Transfiguration Sunday, March 6, 2011
Matthew 17:1-9; Exodus 34:29-35
Our text for this morning is the story of Jesus' Transfiguration on a Mountain in Galilee. In the preceding chapter Peter has confessed his faith in Jesus as the Messiah, the Son of God (16:16) and Jesus has offered some sober teaching about the cost of following him. Then he goes up on a Mountain with three of his disciples Peter, James and John. Before their eyes, Jesus' clothes and garment shine like the sun. He experiences the presence of Moses and Elijah, two peerless prophets who had shaped the Hebrews' view of what Messiah would be like when he came. As he has just predicted his own suffering and death (Mt. 17: 21-23), now God previews his post-resurrection glory. Peter begins babbling about setting up permanent dwellings for the heavenly visitors, to prolong the glorious experience. As at Jesus' baptism in Matthew 3:17, the disciples now hear a voice from heaven saying "This is my Son, the Beloved; with him I am well pleased; listen to him!" Then it is time to come down the mountain and heal and teach and suffer.
We love to identify with the main characters of stories. In the novel waiting for you on your nightstand, in the movie you saw this weekend, you identified with a character, which one? We do this identifying subconsciously, but this is how it works. We pick out a character and say two things to him or her: 1) "You have some quality that I also have. You are like me in some way. " 2) "You have some quality I lack. Show me how to be like you."
Identifying with the protagonist is the fun of stories. We crave stories because we need them.Their characters help us figure out who we are and where we are going.
If there is no one in a story you can identify with, why bother? One time years ago my husband Murry and I went to a play. I can't even remember what it was called. He sat for the first half thinking "I can't identify with any of these characters -- they're spoiled, selfish, unsympathetic. But I have to sit this out, because Alyce is probably enjoying this." I sat there thinking: "I can't identify with any of these characters. But I have to sit this out, because Murry is probably really enjoying this." At intermission we discovered our misinterpretation of the other and left. Now maybe we should have seen spoiled, selfish, unsympathetic qualities in ourselves as we watched the characters on stage. But who wants to do that? If there's nobody to identify with, nobody to help us figure out who we are and where we are going, we turn off the Kindle, slam the book shut, walk out at intermission.
The Transfiguration is a story with six characters, but no character we can fully or clearly identify with. The dazzling Jesus is the Son of God, and we wouldn't want to be presumptuous and think we could ever be all that he is. Moses spoke to God face to face, and Elijah, instead of being buried in the dirt, was taken up to heaven in a chariot of fire drawn by horses of fire. The disciples, busy being dazzled and babbling, are, frankly, too human for my taste. I don't want to be like them.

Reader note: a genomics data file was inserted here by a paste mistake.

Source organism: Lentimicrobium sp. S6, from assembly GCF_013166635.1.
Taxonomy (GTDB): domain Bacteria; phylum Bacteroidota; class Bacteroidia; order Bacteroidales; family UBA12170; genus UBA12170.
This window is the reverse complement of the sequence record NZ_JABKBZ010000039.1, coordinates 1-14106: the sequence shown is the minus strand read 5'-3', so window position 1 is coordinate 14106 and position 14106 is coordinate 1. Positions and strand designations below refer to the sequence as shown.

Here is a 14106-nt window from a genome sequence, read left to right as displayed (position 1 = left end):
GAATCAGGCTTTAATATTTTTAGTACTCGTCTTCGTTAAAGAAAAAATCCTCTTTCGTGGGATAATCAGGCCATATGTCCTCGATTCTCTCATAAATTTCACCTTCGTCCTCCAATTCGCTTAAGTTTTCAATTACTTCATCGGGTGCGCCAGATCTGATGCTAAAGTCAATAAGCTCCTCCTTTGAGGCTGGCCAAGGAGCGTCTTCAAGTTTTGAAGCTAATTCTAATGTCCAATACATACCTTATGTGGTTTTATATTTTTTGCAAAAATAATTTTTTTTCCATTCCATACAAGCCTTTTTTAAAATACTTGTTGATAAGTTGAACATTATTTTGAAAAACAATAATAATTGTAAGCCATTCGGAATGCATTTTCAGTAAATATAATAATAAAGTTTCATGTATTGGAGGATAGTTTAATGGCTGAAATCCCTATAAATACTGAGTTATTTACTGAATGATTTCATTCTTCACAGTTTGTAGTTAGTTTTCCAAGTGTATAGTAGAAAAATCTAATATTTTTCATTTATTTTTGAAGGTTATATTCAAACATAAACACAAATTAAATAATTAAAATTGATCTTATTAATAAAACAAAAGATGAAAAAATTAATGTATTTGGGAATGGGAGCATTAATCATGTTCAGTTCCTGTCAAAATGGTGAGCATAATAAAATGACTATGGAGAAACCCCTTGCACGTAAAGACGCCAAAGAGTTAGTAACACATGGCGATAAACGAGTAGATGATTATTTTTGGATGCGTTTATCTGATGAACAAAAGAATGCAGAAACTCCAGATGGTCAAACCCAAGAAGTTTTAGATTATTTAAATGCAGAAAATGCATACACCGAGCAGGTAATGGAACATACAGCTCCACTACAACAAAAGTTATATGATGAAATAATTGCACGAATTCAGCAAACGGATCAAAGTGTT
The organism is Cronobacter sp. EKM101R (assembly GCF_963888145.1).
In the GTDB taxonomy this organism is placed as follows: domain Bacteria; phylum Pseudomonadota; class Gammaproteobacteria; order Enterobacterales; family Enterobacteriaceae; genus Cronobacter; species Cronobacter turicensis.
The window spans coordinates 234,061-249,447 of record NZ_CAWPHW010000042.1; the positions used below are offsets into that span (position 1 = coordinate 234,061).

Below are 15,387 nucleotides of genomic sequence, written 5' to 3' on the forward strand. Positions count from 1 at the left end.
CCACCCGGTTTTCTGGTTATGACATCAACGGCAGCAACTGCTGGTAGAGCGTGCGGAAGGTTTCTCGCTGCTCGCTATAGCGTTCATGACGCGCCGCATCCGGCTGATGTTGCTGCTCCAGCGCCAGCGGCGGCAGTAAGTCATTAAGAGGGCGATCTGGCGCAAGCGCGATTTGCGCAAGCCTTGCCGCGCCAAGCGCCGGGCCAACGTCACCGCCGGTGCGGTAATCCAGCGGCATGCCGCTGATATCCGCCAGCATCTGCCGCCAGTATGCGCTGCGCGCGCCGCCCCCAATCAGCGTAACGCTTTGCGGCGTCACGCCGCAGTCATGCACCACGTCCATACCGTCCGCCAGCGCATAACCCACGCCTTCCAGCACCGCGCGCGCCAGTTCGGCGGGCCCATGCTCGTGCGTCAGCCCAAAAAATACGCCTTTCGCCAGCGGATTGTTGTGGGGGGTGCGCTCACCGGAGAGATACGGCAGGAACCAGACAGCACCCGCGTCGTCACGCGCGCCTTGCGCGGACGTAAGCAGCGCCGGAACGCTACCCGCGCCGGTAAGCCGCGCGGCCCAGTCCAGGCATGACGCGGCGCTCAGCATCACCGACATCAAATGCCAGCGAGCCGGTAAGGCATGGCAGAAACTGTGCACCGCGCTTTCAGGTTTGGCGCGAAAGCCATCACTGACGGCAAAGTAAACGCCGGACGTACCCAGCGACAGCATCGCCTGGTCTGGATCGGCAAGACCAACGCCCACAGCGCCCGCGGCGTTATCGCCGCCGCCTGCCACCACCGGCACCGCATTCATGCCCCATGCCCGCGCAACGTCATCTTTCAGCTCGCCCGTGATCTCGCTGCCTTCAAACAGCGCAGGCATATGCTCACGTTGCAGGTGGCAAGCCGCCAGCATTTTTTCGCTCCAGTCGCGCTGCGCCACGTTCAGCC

But don't walk out on the Transfiguration at the intermission. Circle the scene with me. We'll find some way to identify with one of them! Let's start with Jesus. Of course, we can't presume to fully identify with Jesus, the Messiah, the Son of God. But there is something we have in common with Jesus: our humanity. As a human being, I suspect that Jesus was probably very tired at this point. That's usually when he tried to get away for a prayer break, to get a mountaintop perspective. As a human being, perhaps he was wondering how effective his ministry had been to date. From the mountaintop perhaps he could see a crowd gathering, asking one another, "Where did that miracle worker go with his loaves and fishes. We are hungry again!" Perhaps he could see crowds gathering, asking themselves, "Where did that healer go? We still have sickness!" Perhaps he could see the Pharisees clustered together, plotting against him. Perhaps he could see the rest of the disciples, milling about in confusion. Perhaps he wondered, "Do they really understand the cost of following me? Will they follow me as I head for Jerusalem?"
If you know what it is like to be tired, to have people seeking you out for what you can do for them, and other people criticizing you and working against you, if you have ever been filled with dread at what lies ahead, you have a little something in common with Jesus. If you know what it's like to feel those things as a direct result of serving God, then you have even more in common with Jesus.
He had come up here to be alone, but once on the mountain, here comes company -- Moses and Elijah! Jesus certainly identified with these two. When he thought about the story of God's dealing with the Hebrew people, it was these two he saw as shaping him and his ministry. The Hebrews themselves believed that any new Messiah that came would have to be in the mold of these two. Moses, the greatest prophet Israel had ever known, who set the standard for any Messiah who would come in the future; Moses, who had led the people in an Exodus, a departure from Egypt across the Red Sea to the wilderness; Moses, who had seen God face to face on Mt. Sinai, the Mount of Revelation, and whose face had shone.